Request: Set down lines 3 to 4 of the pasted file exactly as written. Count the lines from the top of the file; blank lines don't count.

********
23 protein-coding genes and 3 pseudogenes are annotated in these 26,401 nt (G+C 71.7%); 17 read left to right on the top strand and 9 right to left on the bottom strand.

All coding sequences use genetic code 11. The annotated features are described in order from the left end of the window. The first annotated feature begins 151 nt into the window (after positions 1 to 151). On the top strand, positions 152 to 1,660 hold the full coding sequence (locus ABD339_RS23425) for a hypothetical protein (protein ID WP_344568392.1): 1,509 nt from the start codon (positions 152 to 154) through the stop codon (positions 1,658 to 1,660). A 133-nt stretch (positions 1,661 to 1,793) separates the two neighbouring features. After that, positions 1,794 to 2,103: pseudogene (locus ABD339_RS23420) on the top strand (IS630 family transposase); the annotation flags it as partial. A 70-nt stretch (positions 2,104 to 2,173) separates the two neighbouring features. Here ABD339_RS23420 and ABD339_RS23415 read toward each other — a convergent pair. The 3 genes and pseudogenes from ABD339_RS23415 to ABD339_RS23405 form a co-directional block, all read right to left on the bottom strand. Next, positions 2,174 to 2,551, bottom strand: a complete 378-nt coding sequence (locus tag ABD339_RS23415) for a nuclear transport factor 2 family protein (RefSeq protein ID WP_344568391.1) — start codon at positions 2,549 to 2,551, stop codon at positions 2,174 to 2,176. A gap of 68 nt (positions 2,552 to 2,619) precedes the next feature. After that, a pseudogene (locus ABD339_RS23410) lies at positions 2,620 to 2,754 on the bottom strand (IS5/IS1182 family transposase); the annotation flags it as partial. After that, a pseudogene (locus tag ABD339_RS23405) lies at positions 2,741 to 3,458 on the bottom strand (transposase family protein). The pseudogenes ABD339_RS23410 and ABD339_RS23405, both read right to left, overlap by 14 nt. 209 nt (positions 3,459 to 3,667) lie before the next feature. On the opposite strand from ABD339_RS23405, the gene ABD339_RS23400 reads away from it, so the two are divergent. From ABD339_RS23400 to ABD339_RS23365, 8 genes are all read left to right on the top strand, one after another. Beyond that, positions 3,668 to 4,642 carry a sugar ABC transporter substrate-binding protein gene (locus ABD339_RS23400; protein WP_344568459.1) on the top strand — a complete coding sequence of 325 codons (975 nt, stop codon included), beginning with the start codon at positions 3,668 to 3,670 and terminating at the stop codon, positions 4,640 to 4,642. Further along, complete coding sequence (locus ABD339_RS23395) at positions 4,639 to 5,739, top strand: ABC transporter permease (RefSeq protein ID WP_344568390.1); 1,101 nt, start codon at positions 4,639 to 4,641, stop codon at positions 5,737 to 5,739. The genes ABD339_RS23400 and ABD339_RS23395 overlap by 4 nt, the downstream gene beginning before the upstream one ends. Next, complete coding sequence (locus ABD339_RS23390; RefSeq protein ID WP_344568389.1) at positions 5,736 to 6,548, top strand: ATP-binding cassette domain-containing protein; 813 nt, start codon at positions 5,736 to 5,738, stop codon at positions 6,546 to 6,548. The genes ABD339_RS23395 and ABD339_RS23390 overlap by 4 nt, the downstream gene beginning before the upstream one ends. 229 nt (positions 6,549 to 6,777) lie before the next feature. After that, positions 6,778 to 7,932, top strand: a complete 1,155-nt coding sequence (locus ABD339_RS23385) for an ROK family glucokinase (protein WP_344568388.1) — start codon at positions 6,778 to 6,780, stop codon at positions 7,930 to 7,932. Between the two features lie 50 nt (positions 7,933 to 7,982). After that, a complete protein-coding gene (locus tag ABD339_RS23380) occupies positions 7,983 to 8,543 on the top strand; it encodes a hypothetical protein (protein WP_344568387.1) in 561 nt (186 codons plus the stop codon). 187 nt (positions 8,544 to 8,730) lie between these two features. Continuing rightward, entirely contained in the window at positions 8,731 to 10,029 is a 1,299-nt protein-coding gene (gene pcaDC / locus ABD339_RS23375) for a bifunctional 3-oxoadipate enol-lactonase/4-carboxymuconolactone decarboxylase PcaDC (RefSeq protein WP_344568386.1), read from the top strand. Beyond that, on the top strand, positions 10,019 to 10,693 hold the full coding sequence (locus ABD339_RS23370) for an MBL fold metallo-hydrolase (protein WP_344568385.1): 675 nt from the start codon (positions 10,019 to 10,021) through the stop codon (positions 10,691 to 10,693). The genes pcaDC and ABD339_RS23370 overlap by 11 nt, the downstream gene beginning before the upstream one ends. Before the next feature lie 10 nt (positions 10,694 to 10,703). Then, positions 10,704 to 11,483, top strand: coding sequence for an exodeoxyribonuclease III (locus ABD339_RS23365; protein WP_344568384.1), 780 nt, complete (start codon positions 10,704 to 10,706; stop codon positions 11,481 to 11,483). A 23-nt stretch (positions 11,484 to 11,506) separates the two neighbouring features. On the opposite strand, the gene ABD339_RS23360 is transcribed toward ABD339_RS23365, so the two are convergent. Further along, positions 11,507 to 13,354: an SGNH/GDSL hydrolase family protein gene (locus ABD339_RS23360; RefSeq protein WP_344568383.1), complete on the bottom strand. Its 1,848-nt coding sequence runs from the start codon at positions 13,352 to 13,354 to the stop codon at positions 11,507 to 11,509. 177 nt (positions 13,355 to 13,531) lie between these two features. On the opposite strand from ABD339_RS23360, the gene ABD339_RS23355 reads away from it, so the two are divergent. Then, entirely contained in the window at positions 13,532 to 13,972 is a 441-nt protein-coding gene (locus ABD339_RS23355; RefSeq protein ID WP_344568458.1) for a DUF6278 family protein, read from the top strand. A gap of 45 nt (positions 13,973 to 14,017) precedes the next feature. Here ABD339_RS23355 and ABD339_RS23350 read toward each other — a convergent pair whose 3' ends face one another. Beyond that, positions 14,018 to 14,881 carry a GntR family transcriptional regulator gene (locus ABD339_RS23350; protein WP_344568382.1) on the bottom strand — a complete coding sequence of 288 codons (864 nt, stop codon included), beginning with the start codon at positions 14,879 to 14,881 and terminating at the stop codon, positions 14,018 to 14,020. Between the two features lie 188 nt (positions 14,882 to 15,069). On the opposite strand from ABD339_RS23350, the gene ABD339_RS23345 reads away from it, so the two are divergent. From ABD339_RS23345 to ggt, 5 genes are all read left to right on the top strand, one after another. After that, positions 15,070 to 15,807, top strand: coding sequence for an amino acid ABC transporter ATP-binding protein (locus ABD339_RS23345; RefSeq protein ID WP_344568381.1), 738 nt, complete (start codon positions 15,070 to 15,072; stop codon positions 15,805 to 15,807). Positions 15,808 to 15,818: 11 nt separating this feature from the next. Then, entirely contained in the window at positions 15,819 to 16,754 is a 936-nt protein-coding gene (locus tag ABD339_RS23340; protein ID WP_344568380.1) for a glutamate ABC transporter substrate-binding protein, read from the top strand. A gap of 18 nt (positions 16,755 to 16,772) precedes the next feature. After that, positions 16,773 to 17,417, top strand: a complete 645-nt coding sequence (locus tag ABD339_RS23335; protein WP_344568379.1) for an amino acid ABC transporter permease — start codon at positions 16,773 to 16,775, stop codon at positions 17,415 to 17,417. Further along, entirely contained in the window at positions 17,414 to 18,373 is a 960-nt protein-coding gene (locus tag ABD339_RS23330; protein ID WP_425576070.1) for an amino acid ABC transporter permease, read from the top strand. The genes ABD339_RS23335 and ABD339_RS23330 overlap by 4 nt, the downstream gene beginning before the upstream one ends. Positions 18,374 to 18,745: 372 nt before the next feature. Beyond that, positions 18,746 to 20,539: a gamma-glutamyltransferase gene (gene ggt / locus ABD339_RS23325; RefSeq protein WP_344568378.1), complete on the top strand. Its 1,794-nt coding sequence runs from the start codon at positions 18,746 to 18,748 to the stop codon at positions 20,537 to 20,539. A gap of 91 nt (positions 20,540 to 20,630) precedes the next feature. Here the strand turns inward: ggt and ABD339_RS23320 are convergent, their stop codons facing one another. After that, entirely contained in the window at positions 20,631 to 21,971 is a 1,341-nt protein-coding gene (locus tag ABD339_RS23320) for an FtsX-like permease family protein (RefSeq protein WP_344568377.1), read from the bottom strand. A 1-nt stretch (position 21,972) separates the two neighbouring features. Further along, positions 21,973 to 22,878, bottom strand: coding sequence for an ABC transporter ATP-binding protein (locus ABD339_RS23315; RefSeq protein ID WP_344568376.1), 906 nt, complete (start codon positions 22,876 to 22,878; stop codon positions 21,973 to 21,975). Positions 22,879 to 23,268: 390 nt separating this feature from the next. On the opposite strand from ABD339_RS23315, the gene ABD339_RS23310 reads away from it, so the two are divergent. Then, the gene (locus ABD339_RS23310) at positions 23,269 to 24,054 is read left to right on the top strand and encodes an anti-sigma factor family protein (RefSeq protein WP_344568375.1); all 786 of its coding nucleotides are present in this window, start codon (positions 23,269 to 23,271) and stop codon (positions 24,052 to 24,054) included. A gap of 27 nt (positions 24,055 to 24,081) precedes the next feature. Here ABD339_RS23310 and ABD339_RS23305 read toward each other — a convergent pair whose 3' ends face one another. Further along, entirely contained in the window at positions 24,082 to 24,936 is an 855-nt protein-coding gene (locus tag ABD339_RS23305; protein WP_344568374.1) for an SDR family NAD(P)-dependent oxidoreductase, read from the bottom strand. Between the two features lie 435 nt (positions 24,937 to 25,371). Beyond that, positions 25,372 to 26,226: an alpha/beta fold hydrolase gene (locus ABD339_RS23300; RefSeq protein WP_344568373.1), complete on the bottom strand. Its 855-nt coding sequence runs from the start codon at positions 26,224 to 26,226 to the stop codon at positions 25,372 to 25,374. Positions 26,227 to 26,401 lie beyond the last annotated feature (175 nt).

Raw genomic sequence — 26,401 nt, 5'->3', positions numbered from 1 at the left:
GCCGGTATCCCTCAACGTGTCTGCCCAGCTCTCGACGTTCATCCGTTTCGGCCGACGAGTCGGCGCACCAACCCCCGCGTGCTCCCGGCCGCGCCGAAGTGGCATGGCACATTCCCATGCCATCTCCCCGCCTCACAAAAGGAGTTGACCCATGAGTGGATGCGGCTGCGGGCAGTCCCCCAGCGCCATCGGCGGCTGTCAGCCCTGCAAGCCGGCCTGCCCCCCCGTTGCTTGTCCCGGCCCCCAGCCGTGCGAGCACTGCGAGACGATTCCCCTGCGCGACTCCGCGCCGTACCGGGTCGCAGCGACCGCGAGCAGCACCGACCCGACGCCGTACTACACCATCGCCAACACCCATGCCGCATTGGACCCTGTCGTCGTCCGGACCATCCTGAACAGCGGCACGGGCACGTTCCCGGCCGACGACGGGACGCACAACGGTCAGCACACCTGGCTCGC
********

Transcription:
Raw genomic sequence — 26,401 nt, 5'->3', positions numbered from 1 at the left:
GCCGGTATCCCTCAACGTGTCTGCCCAGCTCTCGACGTTCATCCGTTTCGGCCGACGAGTCGGCGCACCAACCCCCGCGTGCTCCCGGCCGCGCCGAAGTGGCATGGCACATTCCCATGCCATCTCCCCGCCTCACAAAAGGAGTTGACCCATGAGTGGATGCGGCTGCGGGCAGTCCCCCAGCGCCATCGGCGGCTGTCAGCCCTGCAAGCCGGCCTGCCCCCCCGTTGCTTGTCCCGGCCCCCAGCCGTGCGAGCACTGCGAGACGATTCCCCTGCGCGACTCCGCGCCGTACCGGGTCGCAGCGACCGCGAGCAGCACCGACCCGACGCCGTACTACACCATCGCCAACACCCATGCCGCATTGGACCCTGTCGTCGTCCGGACCATCCTGAACAGCGGCACGGGCACGTTCCCGGCCGACGACGGGACGCACAACGGTCAGCACACCTGGCTCGC